Do you ever see a marketing campaign and your first thought is “what in the world were they thinking?” Yes, we’ve all been there. Sometimes these things go viral, and sometimes they just go unnoticed because they were plain crappy.
Businesses are trying to navigate a very noisy world, and getting their marketing messages heard has become increasingly difficult. But there is a fine line between genius and insanity, and while most businesses navigate this line effectively, there are certain ones that seem to ignore it completely.
In fact, they went so far past the line they can’t even see the line!
Anyways, here are 15 of the absolute worst marketing campaigns from 2014. Read about them, learn from them, and above all – don’t copy them!
1. Malaysia Airlines: My Ultimate Bucket List
The first of our worst marketing campaigns for 2014 has to go to Malaysia Airlines, who at the center of 2 tragic lost airlines in 2014, should’ve been more conscious of their marketing.
In a competition, the airline asked their audience to answer the question “What and where would you like to tick off on your bucket list, and explain why?” The competition was open to participants in New Zealand and Australia, who would be eligible to win IPads or economy class tickets on the airlines.
But what Malaysia Airlines didn’t take into account was the concept of a “bucket list” and its connection with death. With its recent tragic history, Malaysia Airlines showed a crude lack of empathy and sensitivity towards the situation, and people were quick to call them out. The links to the competition were canceled, and people were asked to describe destinations and activities on their “to-do” list instead.
2. Walmart: Fat Girl Costumes
Leading up to Halloween, Walmart faced a huge public backlash when they released a new shopping category on its website entitled “Fat Girl Costumes.”
People were quick to take to Twitter to call out the superstore for their less-than-appropriate language:
Walmart then issued an apology stating that: “This never should have been on our site. It is unacceptable, and we apologize. We are working to remove it as soon as possible and ensure this never happens again.”
However, people were quick to point to other signs of insensitivity on the site, signally that the damage was already done.
3. Kurl-On Mattresses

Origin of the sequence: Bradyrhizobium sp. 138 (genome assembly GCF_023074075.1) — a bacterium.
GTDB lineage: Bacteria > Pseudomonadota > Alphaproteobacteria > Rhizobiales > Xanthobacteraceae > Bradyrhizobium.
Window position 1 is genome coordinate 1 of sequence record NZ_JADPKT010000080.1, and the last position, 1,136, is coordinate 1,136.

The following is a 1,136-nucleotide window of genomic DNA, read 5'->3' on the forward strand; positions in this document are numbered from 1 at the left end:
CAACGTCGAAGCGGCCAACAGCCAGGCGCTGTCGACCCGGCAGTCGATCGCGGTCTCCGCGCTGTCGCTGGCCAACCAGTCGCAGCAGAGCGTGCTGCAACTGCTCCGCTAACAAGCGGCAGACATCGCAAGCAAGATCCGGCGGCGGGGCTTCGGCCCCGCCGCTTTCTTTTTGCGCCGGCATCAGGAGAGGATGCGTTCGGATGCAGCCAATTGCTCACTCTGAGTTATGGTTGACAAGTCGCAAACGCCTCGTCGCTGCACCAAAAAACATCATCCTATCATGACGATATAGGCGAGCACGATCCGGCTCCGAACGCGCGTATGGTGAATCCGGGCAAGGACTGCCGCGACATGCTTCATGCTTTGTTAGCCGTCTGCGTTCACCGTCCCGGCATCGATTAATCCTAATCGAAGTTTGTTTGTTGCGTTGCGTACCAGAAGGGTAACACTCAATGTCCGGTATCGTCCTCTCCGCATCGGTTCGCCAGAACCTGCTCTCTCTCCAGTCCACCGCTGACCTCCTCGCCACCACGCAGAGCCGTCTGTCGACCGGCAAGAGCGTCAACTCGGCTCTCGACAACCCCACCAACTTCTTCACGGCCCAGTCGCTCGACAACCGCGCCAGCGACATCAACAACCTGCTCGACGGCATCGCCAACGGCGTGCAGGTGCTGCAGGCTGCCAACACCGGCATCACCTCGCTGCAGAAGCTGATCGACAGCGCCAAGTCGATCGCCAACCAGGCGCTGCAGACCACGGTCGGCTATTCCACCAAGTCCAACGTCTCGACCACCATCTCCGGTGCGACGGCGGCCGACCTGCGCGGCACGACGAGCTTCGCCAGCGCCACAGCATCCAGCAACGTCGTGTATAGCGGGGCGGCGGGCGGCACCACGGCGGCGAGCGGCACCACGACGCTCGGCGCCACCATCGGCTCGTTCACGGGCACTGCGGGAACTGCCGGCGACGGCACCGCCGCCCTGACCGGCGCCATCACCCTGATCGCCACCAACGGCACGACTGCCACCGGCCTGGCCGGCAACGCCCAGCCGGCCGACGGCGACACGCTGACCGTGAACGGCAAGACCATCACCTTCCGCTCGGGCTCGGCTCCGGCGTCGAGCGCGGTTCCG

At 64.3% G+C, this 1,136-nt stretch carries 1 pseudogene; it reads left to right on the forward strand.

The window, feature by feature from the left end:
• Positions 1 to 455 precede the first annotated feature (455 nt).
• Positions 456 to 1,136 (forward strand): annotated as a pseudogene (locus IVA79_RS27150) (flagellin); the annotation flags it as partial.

In another example of cruel insensitivity, Ogilvy India depicted Malala Yousafzai being shot by the Taliban and then bouncing back off a Kurl-On mattress to accept a humanitarian award.
Ogilvy India apologized, saying that:
We deeply regret this incident and want to personally apologize to Malala Yousafzai and her family. We are investigating how our standards were compromised in this case and will take whatever corrective action is necessary. In addition, we have launched a thorough review of our approval and oversight processes across our global network to help ensure that our standards are never compromised again.
But it’s hard to imagine how such a poster could have passed through so many hands unnoticed.
4. Kayak: Stairlift
Kayak, a popular travel aggregator site, produced a commercial featuring an elderly woman that hit a few nerves back in January 2014. In the commercial, a middle-age man has commandeared his elderly mother’s chairlift so that he can continue to work and go upstairs. While on the chairlift, the man passes his weakened, wheezing mother and ignores her suffering to brag about the great deals he’s found online.
Many viewers found the ad’s treatment of senior citizens distasteful, while others found it hilarious. Watching the ad, I can’t help but agree with the former.
5. Levi’s: “Hotness Comes in All Shapes and Sizes”
Levi’s Jeans decided that it need to broaden its appeal, and to do so launched an ad campaign for its new Curve ID jeans. But what started out as an inclusive marketing concept, somehow lost its way when Levi’s selected “skinny” models to show off the new jeans in their ads, women who didn’t represent the campaign’s target demographic.
Suffice to say that there was a lot of negative response to the campaign, and a huge loss in customer goodwill.
It looks like someone of their marketing campaign needs to take some lessons in creating buyer personas.
6. Victoria’s Secret: The Perfect “Body”
Not alone in their ridiculously off-target marketing campaigns, Victoria Secret joined Levis in making their target demographic angry, frustrated and alienated.
Good job guys!
According to Victoria Secret’s “The Perfect Body” is thin and toned. After widespread backlash, Victoria Secret changed the campaign’s theme to “A Body for Every Body.”
7. U2 & Apple: Forced Download
There’s nothing more cringe-worthy than someone trying to get rid of your product – especially when you’ve given it away for free. This year’s biggest marketing fail campaign has to be from U2 and Apple’s collaboration when it forced U2s new album onto 500 million desktops and iPhones, regardless of whether each user wanted it or not.
The criticism was swift and merciless, and Bono later admitted that they “might have gotten carried away with [themselves]”.
8. McDonalds: #McDStories
McDonald’s is the leading brand in fast food, but after it went through the mill with Fast Food Nation and the mainstream movement of eating local, organic foods, you’d think they’d proceed with caution.
In order to get some feedback from its customers, McDonald’s started the #McDStories hashtag. It all started innocently enough from McDonald’s official Twitter handle:
MacDonald’s almost made it too easy, and people were quick to use the hashtag to highlight not-so-favorable #McDStories.